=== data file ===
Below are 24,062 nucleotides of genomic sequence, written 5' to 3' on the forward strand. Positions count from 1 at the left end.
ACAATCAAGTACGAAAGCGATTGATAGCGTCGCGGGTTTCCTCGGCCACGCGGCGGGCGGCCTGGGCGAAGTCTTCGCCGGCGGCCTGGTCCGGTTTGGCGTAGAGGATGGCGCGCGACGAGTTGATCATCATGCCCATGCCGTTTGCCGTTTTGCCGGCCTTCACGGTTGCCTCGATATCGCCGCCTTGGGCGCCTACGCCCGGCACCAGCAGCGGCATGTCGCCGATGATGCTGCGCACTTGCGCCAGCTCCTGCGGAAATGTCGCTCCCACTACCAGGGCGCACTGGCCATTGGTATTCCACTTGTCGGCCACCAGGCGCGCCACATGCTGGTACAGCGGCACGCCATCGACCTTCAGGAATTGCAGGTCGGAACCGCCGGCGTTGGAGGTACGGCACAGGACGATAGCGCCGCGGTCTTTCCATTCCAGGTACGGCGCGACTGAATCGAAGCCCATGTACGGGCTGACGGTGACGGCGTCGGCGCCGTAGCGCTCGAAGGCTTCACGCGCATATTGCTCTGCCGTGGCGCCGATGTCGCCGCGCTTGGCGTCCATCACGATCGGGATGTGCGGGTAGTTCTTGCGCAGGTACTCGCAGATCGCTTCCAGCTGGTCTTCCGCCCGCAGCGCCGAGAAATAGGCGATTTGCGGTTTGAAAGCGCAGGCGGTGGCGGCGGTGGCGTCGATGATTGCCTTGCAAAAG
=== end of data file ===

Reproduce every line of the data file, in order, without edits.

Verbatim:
Below are 24,062 nucleotides of genomic sequence, written 5' to 3' on the forward strand. Positions count from 1 at the left end.
ACAATCAAGTACGAAAGCGATTGATAGCGTCGCGGGTTTCCTCGGCCACGCGGCGGGCGGCCTGGGCGAAGTCTTCGCCGGCGGCCTGGTCCGGTTTGGCGTAGAGGATGGCGCGCGACGAGTTGATCATCATGCCCATGCCGTTTGCCGTTTTGCCGGCCTTCACGGTTGCCTCGATATCGCCGCCTTGGGCGCCTACGCCCGGCACCAGCAGCGGCATGTCGCCGATGATGCTGCGCACTTGCGCCAGCTCCTGCGGAAATGTCGCTCCCACTACCAGGGCGCACTGGCCATTGGTATTCCACTTGTCGGCCACCAGGCGCGCCACATGCTGGTACAGCGGCACGCCATCGACCTTCAGGAATTGCAGGTCGGAACCGCCGGCGTTGGAGGTACGGCACAGGACGATAGCGCCGCGGTCTTTCCATTCCAGGTACGGCGCGACTGAATCGAAGCCCATGTACGGGCTGACGGTGACGGCGTCGGCGCCGTAGCGCTCGAAGGCTTCACGCGCATATTGCTCTGCCGTGGCGCCGATGTCGCCGCGCTTGGCGTCCATCACGATCGGGATGTGCGGGTAGTTCTTGCGCAGGTACTCGCAGATCGCTTCCAGCTGGTCTTCCGCCCGCAGCGCCGAGAAATAGGCGATTTGCGGTTTGAAAGCGCAGGCGGTGGCGGCGGTGGCGTCGATGATTGCCTTGCAAAAG